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Table 4 Comparison summary of this study and previous studies that compare age groups

From: Bringing technology to the mature classroom: age differences in use and attitudes

Previous studyMethodsKey resultsComparison with the current study
Age differences in attitudes toward computers (Czaja & Sharit, 1998)384 non-student lay adults, aged 20 to 75
Focus on computers: participants did a 3-day computer-based task, with pre-task and post-task quantitative questionnaires
• No age differences in overall attitudea
• Attitude dimensions: comfort, efficacy, control
• Older people were less comfortable and viewed themselves as having less efficacy and control over computersb
• Experience led to more positive attitudes
The current study:
• Uses a student sample (rather than non-students)
• Explores attitudes to technology more generally (of which computers are a part)
• Is an up-to-date examination of technology attitudes
The information aged: A qualitative study of older adults’ use of information and communications technology (Selwyn, 2004)35 non-student lay adults, aged 61–84
Semi-structured interviews on general ICT use with a focus on computers
• Older adults use less technologya
• Older adults use computers for specific tasks, mainly at home
• Older adults use older technologies
• Use of technology at work doesn’t mean older adults choose technology at homeb
The current study:
• Explores the attitudes of students (rather than non-students)
• Has a larger sample size
• Explores attitudes to technology in a broader sense than just ICT
• Is an up-to-date examination of technology attitudes
The legacy of the digital divide: Gender, socioeconomic status, and early exposure as predictors of full-spectrum technology use among young adults (Ching, Basham, & Jang, 2005)130 undergraduates, 16% aged 26+, 60% aged 21 or younger
Quantitative questionnaire on a range of technologies (laptops, desktops, mp3 players, calculators, mobile phones, scanners, digital cameras, applications)
• Attitude dimensions reflected types of technologies: construction, communication, entertainment
• The younger the student when they started using technology, the more frequently they use it now
• Students who choose technology for their personal lives choose it for work and educationb
The current study:
• Uses a sample where a larger proportion were mature (30% compared to 16%), allowing a more robust comparison
• Is an up-to-date examination of technology attitudes
Attitudes and confidence towards computers and books as learning tools: a cross-sectional study of student cohorts (Garland & Noyes, 2005)178 students in four age groups: A-level; level 1 undergraduates; full time mature students (mean age = 35.42); distance mature students (mean age = 36.71)
Quantitative questionnaire on computers and books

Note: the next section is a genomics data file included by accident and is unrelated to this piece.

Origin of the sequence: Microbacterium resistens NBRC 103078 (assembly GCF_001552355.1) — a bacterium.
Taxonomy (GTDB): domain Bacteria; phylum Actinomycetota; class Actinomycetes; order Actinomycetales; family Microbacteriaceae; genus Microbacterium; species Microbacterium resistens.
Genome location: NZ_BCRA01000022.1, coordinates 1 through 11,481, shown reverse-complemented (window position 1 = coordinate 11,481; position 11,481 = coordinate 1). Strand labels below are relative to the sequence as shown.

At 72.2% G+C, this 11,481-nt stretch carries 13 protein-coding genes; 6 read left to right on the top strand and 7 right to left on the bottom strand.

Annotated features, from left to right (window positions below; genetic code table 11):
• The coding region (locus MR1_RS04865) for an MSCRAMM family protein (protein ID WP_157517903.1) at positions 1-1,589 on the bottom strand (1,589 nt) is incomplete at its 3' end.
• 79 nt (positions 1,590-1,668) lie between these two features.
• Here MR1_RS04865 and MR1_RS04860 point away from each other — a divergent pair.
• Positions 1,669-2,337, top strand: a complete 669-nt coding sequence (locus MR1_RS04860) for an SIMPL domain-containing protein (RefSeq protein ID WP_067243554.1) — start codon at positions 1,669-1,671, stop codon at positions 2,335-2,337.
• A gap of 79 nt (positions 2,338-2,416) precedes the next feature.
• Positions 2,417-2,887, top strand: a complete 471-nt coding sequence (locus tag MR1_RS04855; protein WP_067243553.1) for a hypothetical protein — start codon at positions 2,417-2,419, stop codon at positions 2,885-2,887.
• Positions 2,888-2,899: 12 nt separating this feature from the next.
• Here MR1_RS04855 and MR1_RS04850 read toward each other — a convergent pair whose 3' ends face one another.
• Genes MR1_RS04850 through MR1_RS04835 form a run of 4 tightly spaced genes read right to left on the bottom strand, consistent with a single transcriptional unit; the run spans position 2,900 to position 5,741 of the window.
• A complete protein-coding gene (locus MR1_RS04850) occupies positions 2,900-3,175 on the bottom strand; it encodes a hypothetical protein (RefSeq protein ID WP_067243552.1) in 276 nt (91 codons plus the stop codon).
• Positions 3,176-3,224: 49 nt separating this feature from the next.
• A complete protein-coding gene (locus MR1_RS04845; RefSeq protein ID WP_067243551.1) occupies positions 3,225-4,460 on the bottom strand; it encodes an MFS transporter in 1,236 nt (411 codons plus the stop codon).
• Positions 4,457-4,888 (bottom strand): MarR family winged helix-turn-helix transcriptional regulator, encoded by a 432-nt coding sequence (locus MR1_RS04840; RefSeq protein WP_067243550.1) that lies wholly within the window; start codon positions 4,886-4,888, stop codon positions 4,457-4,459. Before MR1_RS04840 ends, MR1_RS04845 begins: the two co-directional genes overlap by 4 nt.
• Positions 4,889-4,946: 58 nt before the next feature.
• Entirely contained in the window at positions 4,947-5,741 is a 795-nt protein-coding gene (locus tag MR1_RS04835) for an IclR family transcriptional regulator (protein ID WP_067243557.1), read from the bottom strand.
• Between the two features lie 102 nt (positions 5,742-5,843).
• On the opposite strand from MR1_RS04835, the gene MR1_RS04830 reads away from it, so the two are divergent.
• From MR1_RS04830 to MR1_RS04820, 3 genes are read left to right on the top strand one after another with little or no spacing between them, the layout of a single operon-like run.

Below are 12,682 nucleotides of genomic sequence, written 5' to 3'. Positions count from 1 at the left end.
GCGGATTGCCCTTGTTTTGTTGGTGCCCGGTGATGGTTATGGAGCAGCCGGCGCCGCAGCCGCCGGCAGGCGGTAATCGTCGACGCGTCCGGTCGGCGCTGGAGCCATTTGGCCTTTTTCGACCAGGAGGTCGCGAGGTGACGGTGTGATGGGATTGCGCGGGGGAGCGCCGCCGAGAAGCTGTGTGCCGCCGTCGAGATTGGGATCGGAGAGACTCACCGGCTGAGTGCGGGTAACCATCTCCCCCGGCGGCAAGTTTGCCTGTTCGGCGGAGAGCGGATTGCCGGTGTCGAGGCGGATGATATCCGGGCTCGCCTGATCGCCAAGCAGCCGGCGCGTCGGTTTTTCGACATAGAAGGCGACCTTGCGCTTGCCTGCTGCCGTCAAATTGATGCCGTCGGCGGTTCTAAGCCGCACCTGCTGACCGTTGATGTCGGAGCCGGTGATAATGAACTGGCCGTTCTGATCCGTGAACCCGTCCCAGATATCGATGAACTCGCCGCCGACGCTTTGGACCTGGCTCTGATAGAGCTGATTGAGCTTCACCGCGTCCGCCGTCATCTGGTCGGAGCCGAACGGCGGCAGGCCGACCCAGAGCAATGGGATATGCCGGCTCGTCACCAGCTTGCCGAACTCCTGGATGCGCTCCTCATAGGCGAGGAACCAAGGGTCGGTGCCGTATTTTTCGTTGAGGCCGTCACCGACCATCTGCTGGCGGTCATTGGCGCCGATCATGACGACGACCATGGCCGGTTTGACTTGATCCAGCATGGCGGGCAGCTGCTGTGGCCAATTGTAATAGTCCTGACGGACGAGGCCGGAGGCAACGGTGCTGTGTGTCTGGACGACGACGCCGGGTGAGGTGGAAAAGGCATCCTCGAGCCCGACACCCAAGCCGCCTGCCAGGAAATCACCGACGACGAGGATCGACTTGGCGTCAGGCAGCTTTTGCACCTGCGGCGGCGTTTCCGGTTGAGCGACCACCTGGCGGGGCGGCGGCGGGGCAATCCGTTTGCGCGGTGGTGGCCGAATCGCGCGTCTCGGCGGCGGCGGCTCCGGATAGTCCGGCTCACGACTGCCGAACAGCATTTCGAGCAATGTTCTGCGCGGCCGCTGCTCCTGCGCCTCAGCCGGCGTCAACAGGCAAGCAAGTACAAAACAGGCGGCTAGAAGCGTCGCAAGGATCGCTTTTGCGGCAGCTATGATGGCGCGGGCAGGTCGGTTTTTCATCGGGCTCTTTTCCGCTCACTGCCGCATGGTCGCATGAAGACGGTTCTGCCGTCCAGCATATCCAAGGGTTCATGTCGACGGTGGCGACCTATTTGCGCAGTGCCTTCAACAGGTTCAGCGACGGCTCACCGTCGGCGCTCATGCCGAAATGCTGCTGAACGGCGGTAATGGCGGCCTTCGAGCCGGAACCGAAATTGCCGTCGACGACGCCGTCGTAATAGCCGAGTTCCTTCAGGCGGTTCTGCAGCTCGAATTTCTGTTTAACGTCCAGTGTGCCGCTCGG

• Distance mature students had more negative attitudes to computers (and books)
• Full time mature students had lower confidence for computer use and learning from computersb
• Distance mature students had used computers for a longer timea
• Computer confidence and attitude were unrelated
The current study:
• Clearer definition of ‘mature student’
• Explores attitudes to technology more generally (of which computers are a part)
• Is an up-to-date examination of technology attitudes
Factors predicting the use of technology: Findings from the Center for Research and Education on aging and technology enhancement (Czaja et al., 2006)1204 non-student lay adults, aged 18 to 91
Quantitative questionnaire on general technology, with some focus on computers and the Internet
• Older adults were less likely to use technology
• Older adults were more anxious about computersb
• Fewer older adults had experience with computers or the Internet, and used fewer technologiesa
The current study:
• Explores the attitudes of students (rather than non-students)
• Is an up-to-date examination of technology attitudes
The use of digital technologies across the adult life span in distance education (Jelfs & Richardson, 2013)4066 distance-learning students aged from 21 to over 70
Quantitative questionnaire on digital technology generally
• Older students have less access to mobile technologies such as laptops, mobile phones and memory sticks
• Older students spent less time using technologya
• Older students had more negative attitudes to technologyb
The current study:
• Explores the attitudes of students who are primarily non-distance learning, who are more common in UK HE institutions
Investigating attitudes towards the use of mobile learning in higher education
(Al-Emran et al., 2016)
383 university students aged from 18 to above 35
Quantitative questionnaire on mobile technology (smartphones and tablets)
• Students will continue to use the technology they currently use
• Students of different ages have different attitudes (but no indication where the difference lies)b
The current study:
• Explores the attitudes of students above the age of 35 in addition to younger students
• Explores attitudes to technology more generally (of which mobile technologies are a part)
This study161 undergraduates and postgraduates aged from 18 to over 71
Quantitative questionnaire on technology generally
• Mature students use fewer technologies generally and for their course, but not for personal use
• Mature students use technology less frequently
• Mature students have used technology for a longer time
• Attitudinal dimensions: confidence and utility
• No difference in overall attitude or any dimensions for mature students
  1. Note. a indicates similar findings to this study; b indicates different findings to this study